The great Lisbon earthquake on Nov. 1, 1755, All Saint’s Day, killed perhaps 50,000. No one is certain of the death toll. The tsunami that followed the quake killed still more, and so did the fire that started when the heaving earth capsized votive candles. Most important, these events altered the Western mind.
The earthquake, which would have registered between 8 and 9 on the Richter scale, reverberated in the world of ideas, in language and metaphor. The ground people stood on—the ground of religious and philosophical belief—became treacherous, latent with danger, unbelief, apocalypse. It was only 34 years between the Lisbon earthquake and the French Revolution.
We know that the coronavirus pandemic will alter the way that the world of the 21st century thinks and behaves. We don’t yet know the details. They will evolve.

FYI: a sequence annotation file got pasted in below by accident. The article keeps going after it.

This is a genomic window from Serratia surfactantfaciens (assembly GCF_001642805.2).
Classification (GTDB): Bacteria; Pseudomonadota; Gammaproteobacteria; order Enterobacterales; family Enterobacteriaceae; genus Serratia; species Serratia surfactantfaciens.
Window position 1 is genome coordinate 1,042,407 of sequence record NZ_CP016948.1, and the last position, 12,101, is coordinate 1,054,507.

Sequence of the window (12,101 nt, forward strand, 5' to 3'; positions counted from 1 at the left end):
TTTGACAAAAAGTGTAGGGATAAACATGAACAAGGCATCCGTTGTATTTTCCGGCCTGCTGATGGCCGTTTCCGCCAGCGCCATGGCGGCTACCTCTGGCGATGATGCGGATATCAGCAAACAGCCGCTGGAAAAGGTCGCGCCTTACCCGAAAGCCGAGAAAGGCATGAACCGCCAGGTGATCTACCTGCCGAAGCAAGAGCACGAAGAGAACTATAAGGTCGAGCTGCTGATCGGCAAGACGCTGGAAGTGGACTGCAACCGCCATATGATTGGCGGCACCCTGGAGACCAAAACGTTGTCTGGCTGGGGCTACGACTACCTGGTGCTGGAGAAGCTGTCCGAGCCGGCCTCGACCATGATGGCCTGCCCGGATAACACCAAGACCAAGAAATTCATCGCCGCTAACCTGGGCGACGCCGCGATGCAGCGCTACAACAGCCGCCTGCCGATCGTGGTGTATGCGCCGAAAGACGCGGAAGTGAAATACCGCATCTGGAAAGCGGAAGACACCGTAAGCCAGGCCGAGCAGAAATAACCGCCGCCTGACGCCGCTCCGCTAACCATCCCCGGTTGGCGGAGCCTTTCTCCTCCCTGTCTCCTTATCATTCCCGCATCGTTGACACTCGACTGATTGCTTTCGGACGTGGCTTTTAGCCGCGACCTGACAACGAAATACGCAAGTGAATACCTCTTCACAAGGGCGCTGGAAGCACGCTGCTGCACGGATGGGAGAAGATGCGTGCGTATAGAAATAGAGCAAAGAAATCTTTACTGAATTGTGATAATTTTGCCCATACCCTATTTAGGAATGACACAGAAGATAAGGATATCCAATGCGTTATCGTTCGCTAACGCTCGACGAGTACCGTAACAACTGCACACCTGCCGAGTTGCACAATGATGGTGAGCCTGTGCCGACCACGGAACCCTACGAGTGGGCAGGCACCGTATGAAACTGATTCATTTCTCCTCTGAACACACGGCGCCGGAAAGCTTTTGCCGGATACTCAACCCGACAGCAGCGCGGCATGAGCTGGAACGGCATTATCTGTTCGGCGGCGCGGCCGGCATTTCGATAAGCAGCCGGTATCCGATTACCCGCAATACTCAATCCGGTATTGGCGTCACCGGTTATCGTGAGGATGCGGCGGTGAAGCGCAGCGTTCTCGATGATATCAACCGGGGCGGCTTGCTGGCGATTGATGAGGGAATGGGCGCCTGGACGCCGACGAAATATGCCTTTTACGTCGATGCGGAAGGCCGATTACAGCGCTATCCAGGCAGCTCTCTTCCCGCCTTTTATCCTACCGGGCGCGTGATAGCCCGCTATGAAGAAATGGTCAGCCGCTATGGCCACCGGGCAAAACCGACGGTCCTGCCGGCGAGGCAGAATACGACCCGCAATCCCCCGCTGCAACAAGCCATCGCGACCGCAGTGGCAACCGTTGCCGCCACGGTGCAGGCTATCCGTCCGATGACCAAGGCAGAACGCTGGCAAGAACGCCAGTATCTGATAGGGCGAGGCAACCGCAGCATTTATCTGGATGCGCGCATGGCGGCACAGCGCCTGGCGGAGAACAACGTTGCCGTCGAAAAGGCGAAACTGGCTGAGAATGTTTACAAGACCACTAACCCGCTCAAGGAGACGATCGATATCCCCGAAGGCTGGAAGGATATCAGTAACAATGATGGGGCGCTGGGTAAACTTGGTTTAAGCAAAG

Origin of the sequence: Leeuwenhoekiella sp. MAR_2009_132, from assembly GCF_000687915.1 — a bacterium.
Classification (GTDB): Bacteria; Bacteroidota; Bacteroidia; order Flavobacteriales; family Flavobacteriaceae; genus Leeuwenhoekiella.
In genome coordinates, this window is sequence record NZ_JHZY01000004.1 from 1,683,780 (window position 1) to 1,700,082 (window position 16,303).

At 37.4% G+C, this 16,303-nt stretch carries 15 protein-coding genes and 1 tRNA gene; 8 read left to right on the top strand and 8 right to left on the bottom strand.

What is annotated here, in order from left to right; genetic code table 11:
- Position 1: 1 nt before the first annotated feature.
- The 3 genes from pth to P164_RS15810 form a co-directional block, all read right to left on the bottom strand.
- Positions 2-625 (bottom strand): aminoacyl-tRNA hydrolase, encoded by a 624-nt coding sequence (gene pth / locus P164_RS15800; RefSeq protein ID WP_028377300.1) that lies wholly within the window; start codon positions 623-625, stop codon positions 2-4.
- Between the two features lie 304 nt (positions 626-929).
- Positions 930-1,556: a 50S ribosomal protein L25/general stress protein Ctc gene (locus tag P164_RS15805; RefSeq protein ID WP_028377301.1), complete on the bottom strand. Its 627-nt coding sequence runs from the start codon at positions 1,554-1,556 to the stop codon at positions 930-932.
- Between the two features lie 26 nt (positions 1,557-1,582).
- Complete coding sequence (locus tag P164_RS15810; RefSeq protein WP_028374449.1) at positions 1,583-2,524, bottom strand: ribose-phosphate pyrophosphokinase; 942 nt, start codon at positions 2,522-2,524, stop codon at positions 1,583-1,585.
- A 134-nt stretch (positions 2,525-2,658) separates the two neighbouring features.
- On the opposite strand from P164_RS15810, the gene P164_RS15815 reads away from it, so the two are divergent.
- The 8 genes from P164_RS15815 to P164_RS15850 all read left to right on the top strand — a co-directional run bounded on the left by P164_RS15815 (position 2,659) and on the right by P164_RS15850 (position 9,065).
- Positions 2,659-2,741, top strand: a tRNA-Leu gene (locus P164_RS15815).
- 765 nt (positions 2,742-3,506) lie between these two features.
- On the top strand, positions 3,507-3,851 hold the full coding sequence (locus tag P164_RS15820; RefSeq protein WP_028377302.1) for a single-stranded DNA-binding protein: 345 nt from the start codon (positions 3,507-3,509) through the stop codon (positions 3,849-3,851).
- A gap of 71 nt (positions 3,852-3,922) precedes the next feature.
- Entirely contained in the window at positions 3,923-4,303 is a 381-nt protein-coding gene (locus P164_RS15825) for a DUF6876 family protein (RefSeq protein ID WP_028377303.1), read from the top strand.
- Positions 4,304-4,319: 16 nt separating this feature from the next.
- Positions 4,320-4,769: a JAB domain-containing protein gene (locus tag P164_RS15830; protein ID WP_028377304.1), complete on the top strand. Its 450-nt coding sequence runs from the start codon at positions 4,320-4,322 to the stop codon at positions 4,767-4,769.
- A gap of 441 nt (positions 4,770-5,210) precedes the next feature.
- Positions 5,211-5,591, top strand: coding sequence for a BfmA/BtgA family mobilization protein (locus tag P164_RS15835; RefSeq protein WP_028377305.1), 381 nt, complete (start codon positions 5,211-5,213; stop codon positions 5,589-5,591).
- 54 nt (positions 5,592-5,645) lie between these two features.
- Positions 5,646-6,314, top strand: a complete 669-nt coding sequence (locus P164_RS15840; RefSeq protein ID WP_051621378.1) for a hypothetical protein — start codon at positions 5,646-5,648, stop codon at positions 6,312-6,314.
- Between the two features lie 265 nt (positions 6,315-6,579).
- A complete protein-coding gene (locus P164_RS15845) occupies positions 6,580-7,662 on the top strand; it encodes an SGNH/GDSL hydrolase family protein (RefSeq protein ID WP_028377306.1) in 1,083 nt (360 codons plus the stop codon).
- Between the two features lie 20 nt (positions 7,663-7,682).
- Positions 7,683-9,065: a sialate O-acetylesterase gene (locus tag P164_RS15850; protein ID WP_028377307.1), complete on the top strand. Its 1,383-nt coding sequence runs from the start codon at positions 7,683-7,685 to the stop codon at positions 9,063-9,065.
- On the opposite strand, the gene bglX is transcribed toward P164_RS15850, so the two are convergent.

Forty-five years before Lisbon, the German philosopher Gottfried Leibniz invented the term “theodicy,” which means “vindication of God.” Theodicy asked: How can evil exist if God is all-good and all-powerful? It was, and remains, the core dilemma of faith, the fierce Christian version of a Zen koan. After Lisbon, answers became dazed or mordant and impious. Voltaire wrote “Candide,” mocking the Leibniz idea of the “best of all possible worlds.” The evils grew more elaborate over the centuries as technology improved—the Somme, the Holocaust. The world improved in science, medicine, knowledge, convenience. But so did the efficiency of its wickedness.
Mr. Morrow is a senior fellow at the Ethics and Public Policy Center.